Dharna Noor: Exactly. The plastics in our water supply are the reasons that all of our kids or trans or whatever. But one, no, and two, yes, I think that this is actually an issue. I don’t think that the research is going to bear out that plastics and the water supply is making us all queer. But I do think that the research is going to show that maybe the health effects of having all this plastic in our water supply are not so great. So two things can be true.

Paris Marx: Definitely. The cancers and the issues of fertility and all that stuff. They can’t just come out of nowhere. I’m obviously not an expert, but this is my an inexpert conclusion after reading stuff and not going for the right-wing conspiracy theories. Dharna, to wrap up this conversation on plastics, this very important conversation that we’ve been having. What do you see as the future here? What is the way that we try to tackle this and do you have an idea of what a society looks like that doesn’t use as much plastic but is obviously still one that is good to live in? And is not, as you were saying, severely compromised, because we have gotten rid of all this disposable plastic that we were previously using?

Dharna Noor: I think, as always, we need really comprehensive solutions that actually prioritize making people’s lives better. And that is not what we’ve gotten from the industry. The most recent thing that we’ve seen from the industry is this focus on what’s called advanced or chemical recycling, which is a chemical process that’s really, really polluting. That they say they’re going to use to turn plastics into fuels and other products. That is an example of what is being posed as a solution. I don’t think that’s a real solution. I think as like corny and twee as it sounds, I think we just need to move towards using fewer plastics and to a reuse based economy. And I don’t think that we’re gonna be able to do that just by saying: Everyone needs to bring their little bespoke plastic jars to the health food store to fill with lentils that they make their 15 children for lunch, and not everybody needs to go around with a little burlap sack and everything.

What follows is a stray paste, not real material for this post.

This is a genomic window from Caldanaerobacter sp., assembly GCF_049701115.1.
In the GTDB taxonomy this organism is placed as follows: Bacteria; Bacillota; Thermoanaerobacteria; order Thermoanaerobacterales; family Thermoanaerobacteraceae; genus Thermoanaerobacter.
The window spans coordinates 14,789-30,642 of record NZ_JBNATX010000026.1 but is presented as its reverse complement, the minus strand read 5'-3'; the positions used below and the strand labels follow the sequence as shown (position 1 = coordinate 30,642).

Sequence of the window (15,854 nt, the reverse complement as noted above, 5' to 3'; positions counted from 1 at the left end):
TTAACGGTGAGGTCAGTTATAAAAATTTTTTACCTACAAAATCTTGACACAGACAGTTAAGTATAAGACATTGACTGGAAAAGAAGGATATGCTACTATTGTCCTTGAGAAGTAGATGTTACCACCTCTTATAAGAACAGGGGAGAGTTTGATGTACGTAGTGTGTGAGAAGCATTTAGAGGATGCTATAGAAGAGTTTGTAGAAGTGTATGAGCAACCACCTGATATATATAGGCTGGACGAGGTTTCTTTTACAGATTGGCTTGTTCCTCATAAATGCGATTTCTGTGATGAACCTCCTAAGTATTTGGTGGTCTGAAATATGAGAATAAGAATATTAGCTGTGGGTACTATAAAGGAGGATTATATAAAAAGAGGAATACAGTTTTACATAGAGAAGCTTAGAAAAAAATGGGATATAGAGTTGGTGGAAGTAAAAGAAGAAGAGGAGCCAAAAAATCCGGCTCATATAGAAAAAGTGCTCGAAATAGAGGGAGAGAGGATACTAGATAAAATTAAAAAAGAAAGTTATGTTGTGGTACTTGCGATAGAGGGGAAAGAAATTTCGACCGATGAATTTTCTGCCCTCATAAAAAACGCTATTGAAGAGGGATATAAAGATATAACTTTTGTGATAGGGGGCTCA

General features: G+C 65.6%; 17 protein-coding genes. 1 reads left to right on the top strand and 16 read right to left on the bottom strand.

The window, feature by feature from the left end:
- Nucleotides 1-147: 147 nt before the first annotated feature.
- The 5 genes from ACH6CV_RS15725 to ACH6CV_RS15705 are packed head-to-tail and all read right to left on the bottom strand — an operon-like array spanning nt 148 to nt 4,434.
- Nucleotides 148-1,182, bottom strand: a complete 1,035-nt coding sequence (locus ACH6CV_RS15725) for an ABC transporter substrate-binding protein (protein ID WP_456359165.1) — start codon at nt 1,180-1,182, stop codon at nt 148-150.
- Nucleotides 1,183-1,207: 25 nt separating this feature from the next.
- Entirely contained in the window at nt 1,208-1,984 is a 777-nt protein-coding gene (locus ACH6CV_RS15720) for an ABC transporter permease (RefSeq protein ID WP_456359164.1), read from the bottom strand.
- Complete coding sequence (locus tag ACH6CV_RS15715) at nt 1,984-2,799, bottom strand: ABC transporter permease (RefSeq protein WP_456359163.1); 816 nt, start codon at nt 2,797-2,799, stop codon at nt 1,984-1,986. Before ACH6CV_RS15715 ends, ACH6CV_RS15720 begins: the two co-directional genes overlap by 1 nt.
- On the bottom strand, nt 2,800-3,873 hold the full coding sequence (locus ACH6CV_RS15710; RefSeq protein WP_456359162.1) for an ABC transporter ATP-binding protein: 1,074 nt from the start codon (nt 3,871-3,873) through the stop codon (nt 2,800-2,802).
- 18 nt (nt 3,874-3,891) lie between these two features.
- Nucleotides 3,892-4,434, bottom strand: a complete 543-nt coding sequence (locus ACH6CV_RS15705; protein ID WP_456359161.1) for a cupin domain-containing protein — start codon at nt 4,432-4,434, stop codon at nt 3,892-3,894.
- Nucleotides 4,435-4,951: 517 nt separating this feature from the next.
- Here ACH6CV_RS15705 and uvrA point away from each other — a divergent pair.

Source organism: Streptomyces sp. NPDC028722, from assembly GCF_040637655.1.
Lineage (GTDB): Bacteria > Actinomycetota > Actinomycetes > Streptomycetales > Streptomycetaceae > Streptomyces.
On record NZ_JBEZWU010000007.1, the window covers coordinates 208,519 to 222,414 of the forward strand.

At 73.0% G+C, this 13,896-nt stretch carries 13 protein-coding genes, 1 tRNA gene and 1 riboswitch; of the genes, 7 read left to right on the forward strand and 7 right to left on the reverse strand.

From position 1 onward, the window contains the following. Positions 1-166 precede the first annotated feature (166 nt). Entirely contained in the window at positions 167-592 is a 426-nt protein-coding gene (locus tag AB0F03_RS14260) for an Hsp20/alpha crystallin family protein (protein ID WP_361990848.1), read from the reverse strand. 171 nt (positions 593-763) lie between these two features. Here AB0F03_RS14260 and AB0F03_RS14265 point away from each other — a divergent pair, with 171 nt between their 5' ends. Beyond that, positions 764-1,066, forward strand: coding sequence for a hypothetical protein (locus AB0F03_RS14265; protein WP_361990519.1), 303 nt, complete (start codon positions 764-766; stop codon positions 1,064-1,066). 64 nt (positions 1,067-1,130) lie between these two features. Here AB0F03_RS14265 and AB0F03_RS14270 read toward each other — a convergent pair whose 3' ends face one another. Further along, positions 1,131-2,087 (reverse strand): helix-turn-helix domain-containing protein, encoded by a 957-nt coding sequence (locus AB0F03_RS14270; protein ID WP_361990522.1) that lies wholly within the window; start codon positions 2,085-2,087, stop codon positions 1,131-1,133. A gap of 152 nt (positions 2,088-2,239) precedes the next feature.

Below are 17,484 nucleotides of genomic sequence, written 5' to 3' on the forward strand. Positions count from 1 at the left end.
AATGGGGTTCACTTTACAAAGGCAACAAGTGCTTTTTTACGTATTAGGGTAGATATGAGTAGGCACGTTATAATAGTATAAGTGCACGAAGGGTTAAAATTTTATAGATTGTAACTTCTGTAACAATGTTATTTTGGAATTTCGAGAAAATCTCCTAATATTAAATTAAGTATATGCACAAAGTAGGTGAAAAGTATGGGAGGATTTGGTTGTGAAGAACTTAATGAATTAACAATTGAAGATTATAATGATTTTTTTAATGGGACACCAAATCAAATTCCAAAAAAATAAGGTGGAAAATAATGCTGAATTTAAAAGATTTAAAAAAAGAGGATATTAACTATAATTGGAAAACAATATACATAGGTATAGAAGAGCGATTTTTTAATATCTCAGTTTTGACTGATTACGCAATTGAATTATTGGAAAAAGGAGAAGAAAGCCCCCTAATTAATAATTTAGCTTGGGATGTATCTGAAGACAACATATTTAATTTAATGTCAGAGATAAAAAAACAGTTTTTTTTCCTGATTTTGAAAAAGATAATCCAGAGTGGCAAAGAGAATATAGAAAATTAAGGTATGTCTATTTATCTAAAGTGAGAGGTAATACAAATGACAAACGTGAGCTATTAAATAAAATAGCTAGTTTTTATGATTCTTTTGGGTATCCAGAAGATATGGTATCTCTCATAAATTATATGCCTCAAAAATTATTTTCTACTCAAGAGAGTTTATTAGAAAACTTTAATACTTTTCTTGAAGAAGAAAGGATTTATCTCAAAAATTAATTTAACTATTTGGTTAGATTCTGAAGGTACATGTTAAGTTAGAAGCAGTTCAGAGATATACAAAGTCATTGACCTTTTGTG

But if we think about the more comprehensive look at this, if we, for instance, lived in more densely packed cities where there was actually transit that you could use to get yourself to the store, so that you wouldn’t need to put something in a plastic bag to put in your car for an hour or instead. You could just say: Oh, well, I can just hold this piece of broccoli in my hand for the five minutes it takes to walk home or for the two bus stops that it takes to get to my hous. I can just throw the broccoli into my cloth bag. I think we could really solve a lot of problems at once. I mean, the other thing is, I don’t think that convenience is a bad thing to want, and I think that there could be a lot more innovation, especially from the public sector, to come up with some materials that are genuinely not that harmful. And that’s not to say that like: Oh, we’re just going to replace all of our Perrier bottles with Perrier bottles that are made of something else. But genuinely, I do think that there have to be ways to make materials out of more sustainable items that we can produce more easily and more efficiently.

There’s been lots of innovation around producing plastic alternatives for sectors where they actually are more necessary. Like there’s lots of use of plastics in hospitals and medical procedures and things like that. I don’t think that we’re just gonna be able to say: Oh, no, we’re getting rid of plastics, so you don’t get to have your surgical masks or whatever anymore. So there does need to actually be more effort into coming up with materials that can fit those needs. But I don’t think that we can leave the process of coming up with those materials to the people who have an incentive to produce them more cheaply. We can’t leave it up to the people who are making a profit off of the materials, because we’ve seen time and time again, that that just doesn’t work. It doesn’t really benefit any of us except for the billionaires who are profiting off of it.

Paris Marx: Absolutely. I think what you’re saying there is essential, on the one hand, we need to have a nuanced conversation, where we understand the places where plastics are actually needed, and whether we can create something better to replace what’s actually in use right now, that’s not as environmentally harmful. But at the same time, if we are actually going to get rid of the disposable plastics that we all rely on, we need to structurally think about how we’re going to create a way of living where we don’t simply need as much plastics as we did before and what that is actually going to look like. And continuing to rely on the plastics producers and the major grocery chains and the Walmarts of the world is not going to produce that kind of society. We need to have the kind of collective action but also the interest from government in order to be able to do something like that and to implement something like that. And right now that doesn’t exist, but it can happen. Dharna, it was really fantastic to speak with you, to dig into all this with you. Thanks for taking the time. I really appeciate it.

Dharna Noor: It was such a pleasure. Thanks so much, Paris.

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Paris Marx

Paris Marx is a tech critic and host of the Tech Won’t Save Us podcast. He writes the Disconnect newsletter and is the author of Road to Nowhere: What Silicon Valley Gets Wrong about the Future of Transportation.